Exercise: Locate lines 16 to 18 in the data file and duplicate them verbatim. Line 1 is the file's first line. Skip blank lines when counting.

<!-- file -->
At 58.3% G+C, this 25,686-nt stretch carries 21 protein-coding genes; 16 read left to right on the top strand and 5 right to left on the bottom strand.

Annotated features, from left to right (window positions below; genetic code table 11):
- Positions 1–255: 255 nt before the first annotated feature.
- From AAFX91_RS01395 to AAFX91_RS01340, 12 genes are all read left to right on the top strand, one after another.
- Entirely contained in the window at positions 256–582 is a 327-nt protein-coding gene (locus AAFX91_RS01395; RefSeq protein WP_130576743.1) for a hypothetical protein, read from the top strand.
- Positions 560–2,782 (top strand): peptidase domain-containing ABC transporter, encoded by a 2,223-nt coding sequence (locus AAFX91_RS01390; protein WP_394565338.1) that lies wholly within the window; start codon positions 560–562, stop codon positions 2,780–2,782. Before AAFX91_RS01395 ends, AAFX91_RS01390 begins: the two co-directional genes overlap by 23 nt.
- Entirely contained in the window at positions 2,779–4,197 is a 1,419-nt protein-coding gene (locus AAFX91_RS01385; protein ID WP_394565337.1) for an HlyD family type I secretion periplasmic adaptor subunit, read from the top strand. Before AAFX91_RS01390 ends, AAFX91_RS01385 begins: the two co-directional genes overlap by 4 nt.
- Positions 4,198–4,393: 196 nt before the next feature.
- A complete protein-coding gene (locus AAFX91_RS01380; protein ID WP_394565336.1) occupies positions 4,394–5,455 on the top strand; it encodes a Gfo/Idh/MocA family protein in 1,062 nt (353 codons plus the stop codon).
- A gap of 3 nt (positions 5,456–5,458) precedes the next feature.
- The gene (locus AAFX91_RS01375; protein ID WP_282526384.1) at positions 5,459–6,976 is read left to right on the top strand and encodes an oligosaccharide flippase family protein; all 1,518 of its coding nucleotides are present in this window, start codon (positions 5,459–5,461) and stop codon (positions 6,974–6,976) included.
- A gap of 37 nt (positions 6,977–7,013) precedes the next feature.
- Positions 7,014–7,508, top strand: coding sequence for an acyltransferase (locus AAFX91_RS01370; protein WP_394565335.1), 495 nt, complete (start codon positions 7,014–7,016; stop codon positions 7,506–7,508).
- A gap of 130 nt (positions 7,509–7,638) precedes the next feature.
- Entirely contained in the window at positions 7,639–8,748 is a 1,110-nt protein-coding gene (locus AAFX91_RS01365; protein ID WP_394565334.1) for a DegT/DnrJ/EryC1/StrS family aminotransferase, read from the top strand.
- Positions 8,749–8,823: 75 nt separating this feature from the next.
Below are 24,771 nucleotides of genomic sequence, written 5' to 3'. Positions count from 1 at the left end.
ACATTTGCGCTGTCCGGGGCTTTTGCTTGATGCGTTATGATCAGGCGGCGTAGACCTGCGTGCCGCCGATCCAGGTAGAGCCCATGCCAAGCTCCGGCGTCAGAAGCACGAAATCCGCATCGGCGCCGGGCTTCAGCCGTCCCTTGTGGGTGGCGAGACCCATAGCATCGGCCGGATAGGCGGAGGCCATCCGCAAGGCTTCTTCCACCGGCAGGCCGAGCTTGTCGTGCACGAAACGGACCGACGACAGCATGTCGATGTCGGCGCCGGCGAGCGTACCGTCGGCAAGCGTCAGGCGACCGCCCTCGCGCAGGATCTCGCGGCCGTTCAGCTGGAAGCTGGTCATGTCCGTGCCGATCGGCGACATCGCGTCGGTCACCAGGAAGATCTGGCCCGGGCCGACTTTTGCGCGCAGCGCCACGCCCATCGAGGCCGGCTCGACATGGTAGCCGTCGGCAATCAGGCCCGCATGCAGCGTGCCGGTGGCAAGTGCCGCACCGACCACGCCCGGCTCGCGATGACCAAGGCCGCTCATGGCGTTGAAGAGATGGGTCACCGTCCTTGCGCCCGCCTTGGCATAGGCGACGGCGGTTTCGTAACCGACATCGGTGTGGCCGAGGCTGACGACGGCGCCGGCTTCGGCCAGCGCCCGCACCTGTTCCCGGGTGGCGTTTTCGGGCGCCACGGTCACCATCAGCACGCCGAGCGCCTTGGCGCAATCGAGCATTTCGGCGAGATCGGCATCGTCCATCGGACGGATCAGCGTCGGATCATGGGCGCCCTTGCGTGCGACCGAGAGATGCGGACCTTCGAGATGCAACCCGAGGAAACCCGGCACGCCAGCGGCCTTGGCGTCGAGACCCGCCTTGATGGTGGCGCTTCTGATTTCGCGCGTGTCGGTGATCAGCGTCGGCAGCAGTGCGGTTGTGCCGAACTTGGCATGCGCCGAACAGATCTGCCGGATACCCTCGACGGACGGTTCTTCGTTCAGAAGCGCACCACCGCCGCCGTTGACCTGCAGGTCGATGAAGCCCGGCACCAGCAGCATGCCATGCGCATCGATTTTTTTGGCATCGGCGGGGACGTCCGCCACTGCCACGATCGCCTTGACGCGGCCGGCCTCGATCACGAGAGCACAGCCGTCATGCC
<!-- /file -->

- Positions 8,749–8,823: 75 nt separating this feature from the next.
Below are 24,771 nucleotides of genomic sequence, written 5' to 3'. Positions count from 1 at the left end.
ACATTTGCGCTGTCCGGGGCTTTTGCTTGATGCGTTATGATCAGGCGGCGTAGACCTGCGTGCCGCCGATCCAGGTAGAGCCCATGCCAAGCTCCGGCGTCAGAAGCACGAAATCCGCATCGGCGCCGGGCTTCAGCCGTCCCTTGTGGGTGGCGAGACCCATAGCATCGGCCGGATAGGCGGAGGCCATCCGCAAGGCTTCTTCCACCGGCAGGCCGAGCTTGTCGTGCACGAAACGGACCGACGACAGCATGTCGATGTCGGCGCCGGCGAGCGTACCGTCGGCAAGCGTCAGGCGACCGCCCTCGCGCAGGATCTCGCGGCCGTTCAGCTGGAAGCTGGTCATGTCCGTGCCGATCGGCGACATCGCGTCGGTCACCAGGAAGATCTGGCCCGGGCCGACTTTTGCGCGCAGCGCCACGCCCATCGAGGCCGGCTCGACATGGTAGCCGTCGGCAATCAGGCCCGCATGCAGCGTGCCGGTGGCAAGTGCCGCACCGACCACGCCCGGCTCGCGATGACCAAGGCCGCTCATGGCGTTGAAGAGATGGGTCACCGTCCTTGCGCCCGCCTTGGCATAGGCGACGGCGGTTTCGTAACCGACATCGGTGTGGCCGAGGCTGACGACGGCGCCGGCTTCGGCCAGCGCCCGCACCTGTTCCCGGGTGGCGTTTTCGGGCGCCACGGTCACCATCAGCACGCCGAGCGCCTTGGCGCAATCGAGCATTTCGGCGAGATCGGCATCGTCCATCGGACGGATCAGCGTCGGATCATGGGCGCCCTTGCGTGCGACCGAGAGATGCGGACCTTCGAGATGCAACCCGAGGAAACCCGGCACGCCAGCGGCCTTGGCGTCGAGACCCGCCTTGATGGTGGCGCTTCTGATTTCGCGCGTGTCGGTGATCAGCGTCGGCAGCAGTGCGGTTGTGCCGAACTTGGCATGCGCCGAACAGATCTGCCGGATACCCTCGACGGACGGTTCTTCGTTCAGAAGCGCACCACCGCCGCCGTTGACCTGCAGGTCGATGAAGCCCGGCACCAGCAGCATGCCATGCGCATCGATTTTTTTGGCATCGGCGGGGACGTCCGCCACTGCCACGATCGCCTTGACGCGGCCGGCCTCGATCACGAGAGCACAGCCGTCATGCC